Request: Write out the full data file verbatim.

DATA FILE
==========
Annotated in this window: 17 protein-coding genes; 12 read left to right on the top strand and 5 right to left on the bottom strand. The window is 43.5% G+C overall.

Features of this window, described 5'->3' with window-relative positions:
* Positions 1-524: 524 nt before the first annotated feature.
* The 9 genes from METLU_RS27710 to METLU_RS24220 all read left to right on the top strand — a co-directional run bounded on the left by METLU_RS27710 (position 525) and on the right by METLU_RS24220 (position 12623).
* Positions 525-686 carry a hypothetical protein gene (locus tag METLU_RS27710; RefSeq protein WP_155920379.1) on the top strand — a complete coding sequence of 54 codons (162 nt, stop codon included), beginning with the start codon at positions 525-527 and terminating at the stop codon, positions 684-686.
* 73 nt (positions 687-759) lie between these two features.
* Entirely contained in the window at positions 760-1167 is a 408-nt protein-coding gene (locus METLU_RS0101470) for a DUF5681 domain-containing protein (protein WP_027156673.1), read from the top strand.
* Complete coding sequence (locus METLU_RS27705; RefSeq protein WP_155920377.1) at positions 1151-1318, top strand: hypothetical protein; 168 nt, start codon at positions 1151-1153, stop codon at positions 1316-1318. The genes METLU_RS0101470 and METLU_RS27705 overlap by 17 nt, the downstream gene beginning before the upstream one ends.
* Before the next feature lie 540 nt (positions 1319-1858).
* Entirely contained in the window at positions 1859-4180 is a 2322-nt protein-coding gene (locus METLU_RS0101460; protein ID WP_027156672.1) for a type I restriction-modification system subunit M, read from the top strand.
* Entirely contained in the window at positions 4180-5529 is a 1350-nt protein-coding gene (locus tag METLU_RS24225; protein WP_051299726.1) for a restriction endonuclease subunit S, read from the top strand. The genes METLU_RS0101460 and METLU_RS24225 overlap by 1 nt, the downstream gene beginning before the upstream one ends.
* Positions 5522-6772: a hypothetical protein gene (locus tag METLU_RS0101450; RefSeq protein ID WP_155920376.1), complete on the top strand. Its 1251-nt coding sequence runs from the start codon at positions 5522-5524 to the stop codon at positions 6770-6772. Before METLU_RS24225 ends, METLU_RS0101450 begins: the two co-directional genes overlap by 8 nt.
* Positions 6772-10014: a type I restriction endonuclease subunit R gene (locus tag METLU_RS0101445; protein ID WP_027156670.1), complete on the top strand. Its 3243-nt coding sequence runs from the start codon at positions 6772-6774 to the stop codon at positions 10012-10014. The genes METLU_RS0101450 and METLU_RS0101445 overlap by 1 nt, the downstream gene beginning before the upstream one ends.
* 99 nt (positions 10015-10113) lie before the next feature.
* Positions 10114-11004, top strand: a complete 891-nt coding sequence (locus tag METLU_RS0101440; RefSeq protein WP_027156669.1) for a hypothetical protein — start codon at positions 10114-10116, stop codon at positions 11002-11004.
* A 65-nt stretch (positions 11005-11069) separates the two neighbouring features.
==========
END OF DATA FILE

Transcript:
Annotated in this window: 17 protein-coding genes; 12 read left to right on the top strand and 5 right to left on the bottom strand. The window is 43.5% G+C overall.

Features of this window, described 5'->3' with window-relative positions:
* Positions 1-524: 524 nt before the first annotated feature.
* The 9 genes from METLU_RS27710 to METLU_RS24220 all read left to right on the top strand — a co-directional run bounded on the left by METLU_RS27710 (position 525) and on the right by METLU_RS24220 (position 12623).
* Positions 525-686 carry a hypothetical protein gene (locus tag METLU_RS27710; RefSeq protein WP_155920379.1) on the top strand — a complete coding sequence of 54 codons (162 nt, stop codon included), beginning with the start codon at positions 525-527 and terminating at the stop codon, positions 684-686.
* 73 nt (positions 687-759) lie between these two features.
* Entirely contained in the window at positions 760-1167 is a 408-nt protein-coding gene (locus METLU_RS0101470) for a DUF5681 domain-containing protein (protein WP_027156673.1), read from the top strand.
* Complete coding sequence (locus METLU_RS27705; RefSeq protein WP_155920377.1) at positions 1151-1318, top strand: hypothetical protein; 168 nt, start codon at positions 1151-1153, stop codon at positions 1316-1318. The genes METLU_RS0101470 and METLU_RS27705 overlap by 17 nt, the downstream gene beginning before the upstream one ends.
* Before the next feature lie 540 nt (positions 1319-1858).
* Entirely contained in the window at positions 1859-4180 is a 2322-nt protein-coding gene (locus METLU_RS0101460; protein ID WP_027156672.1) for a type I restriction-modification system subunit M, read from the top strand.
* Entirely contained in the window at positions 4180-5529 is a 1350-nt protein-coding gene (locus tag METLU_RS24225; protein WP_051299726.1) for a restriction endonuclease subunit S, read from the top strand. The genes METLU_RS0101460 and METLU_RS24225 overlap by 1 nt, the downstream gene beginning before the upstream one ends.
* Positions 5522-6772: a hypothetical protein gene (locus tag METLU_RS0101450; RefSeq protein ID WP_155920376.1), complete on the top strand. Its 1251-nt coding sequence runs from the start codon at positions 5522-5524 to the stop codon at positions 6770-6772. Before METLU_RS24225 ends, METLU_RS0101450 begins: the two co-directional genes overlap by 8 nt.
* Positions 6772-10014: a type I restriction endonuclease subunit R gene (locus tag METLU_RS0101445; protein ID WP_027156670.1), complete on the top strand. Its 3243-nt coding sequence runs from the start codon at positions 6772-6774 to the stop codon at positions 10012-10014. The genes METLU_RS0101450 and METLU_RS0101445 overlap by 1 nt, the downstream gene beginning before the upstream one ends.
* 99 nt (positions 10015-10113) lie before the next feature.
* Positions 10114-11004, top strand: a complete 891-nt coding sequence (locus tag METLU_RS0101440; RefSeq protein WP_027156669.1) for a hypothetical protein — start codon at positions 10114-10116, stop codon at positions 11002-11004.
* A 65-nt stretch (positions 11005-11069) separates the two neighbouring features.